MADISON Ala. -- Wednesday is National DNA Day and students at James Clemens High School celebrated with a special project.
The day recognizes the completion of the Human Genome Project and the discovery of DNA's double helix in 1953. To celebrate, the students have been corresponding with scientists at HudsonAlpha to answer their genetic research questions.
"I want to first become a geneticist, and then get my master's in Genetic Counseling," said sophomore, Hannah Eady. She said talking to the scientists was the best part of the project.
"It's really cool because I get to see their point of how they, what they do," Eady said. "And just to see if I really want to do it, and to see how can I become what they're doing."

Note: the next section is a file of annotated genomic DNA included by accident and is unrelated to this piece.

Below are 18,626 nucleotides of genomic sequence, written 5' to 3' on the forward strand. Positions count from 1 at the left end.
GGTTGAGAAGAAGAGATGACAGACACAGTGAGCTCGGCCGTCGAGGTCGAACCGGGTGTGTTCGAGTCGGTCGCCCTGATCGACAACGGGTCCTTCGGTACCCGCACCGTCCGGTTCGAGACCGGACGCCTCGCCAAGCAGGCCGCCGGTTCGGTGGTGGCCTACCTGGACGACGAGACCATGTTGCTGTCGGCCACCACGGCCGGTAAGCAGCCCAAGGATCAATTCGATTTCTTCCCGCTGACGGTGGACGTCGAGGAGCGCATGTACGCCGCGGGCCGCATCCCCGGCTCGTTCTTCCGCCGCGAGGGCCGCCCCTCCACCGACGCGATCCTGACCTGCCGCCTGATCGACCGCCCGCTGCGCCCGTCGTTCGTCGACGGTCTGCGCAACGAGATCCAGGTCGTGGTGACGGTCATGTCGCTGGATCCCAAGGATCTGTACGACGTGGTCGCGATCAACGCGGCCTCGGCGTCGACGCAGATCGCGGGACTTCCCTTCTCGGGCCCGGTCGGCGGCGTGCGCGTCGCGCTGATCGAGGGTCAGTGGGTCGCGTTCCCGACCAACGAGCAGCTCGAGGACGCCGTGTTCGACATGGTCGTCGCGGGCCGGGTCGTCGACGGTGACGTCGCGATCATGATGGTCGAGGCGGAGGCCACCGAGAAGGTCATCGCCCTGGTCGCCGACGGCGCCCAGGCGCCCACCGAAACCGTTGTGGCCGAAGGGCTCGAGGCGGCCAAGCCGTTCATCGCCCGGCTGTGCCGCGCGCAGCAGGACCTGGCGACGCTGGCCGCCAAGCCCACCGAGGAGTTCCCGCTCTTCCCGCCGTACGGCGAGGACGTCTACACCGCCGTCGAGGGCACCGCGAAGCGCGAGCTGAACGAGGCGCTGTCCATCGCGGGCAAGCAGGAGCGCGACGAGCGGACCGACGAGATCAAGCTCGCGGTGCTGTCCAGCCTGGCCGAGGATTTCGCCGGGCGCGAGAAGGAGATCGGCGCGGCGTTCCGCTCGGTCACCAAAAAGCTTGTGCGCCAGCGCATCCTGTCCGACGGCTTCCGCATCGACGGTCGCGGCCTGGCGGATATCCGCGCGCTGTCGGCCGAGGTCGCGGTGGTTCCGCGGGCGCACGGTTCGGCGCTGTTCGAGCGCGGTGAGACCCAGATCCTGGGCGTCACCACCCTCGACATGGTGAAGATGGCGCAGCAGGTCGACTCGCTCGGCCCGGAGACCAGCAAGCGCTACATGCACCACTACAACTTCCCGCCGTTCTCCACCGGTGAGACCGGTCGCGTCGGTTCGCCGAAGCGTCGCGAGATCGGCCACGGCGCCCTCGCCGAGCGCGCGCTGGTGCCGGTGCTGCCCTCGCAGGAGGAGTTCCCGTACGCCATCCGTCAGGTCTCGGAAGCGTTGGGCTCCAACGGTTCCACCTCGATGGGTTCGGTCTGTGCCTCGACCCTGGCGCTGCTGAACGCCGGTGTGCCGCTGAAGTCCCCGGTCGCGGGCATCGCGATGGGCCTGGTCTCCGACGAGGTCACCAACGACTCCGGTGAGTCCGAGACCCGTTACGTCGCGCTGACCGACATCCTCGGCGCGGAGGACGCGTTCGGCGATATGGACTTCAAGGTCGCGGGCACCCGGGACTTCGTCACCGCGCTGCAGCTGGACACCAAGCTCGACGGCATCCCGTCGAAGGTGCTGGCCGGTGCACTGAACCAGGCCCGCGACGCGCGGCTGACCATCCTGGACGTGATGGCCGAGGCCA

The students created a scale model of the genome cache by turning their hallway into a map of the human genome.
"We started putting down tiles in places where genes would exist, starting with chromosome one down there. We're gonna go all the way to the 23 which are the two sex chromosomes at the end," said science teacher, Leah McRae.
Students were given clues to find certain genes and play a game that leads them through the genome.
"I think it's important for our students to be part of history and to understand the value in, especially the project like Human Genome Project," McRae said.
She said she hopes the project will help her students make a connection between science and their real lives.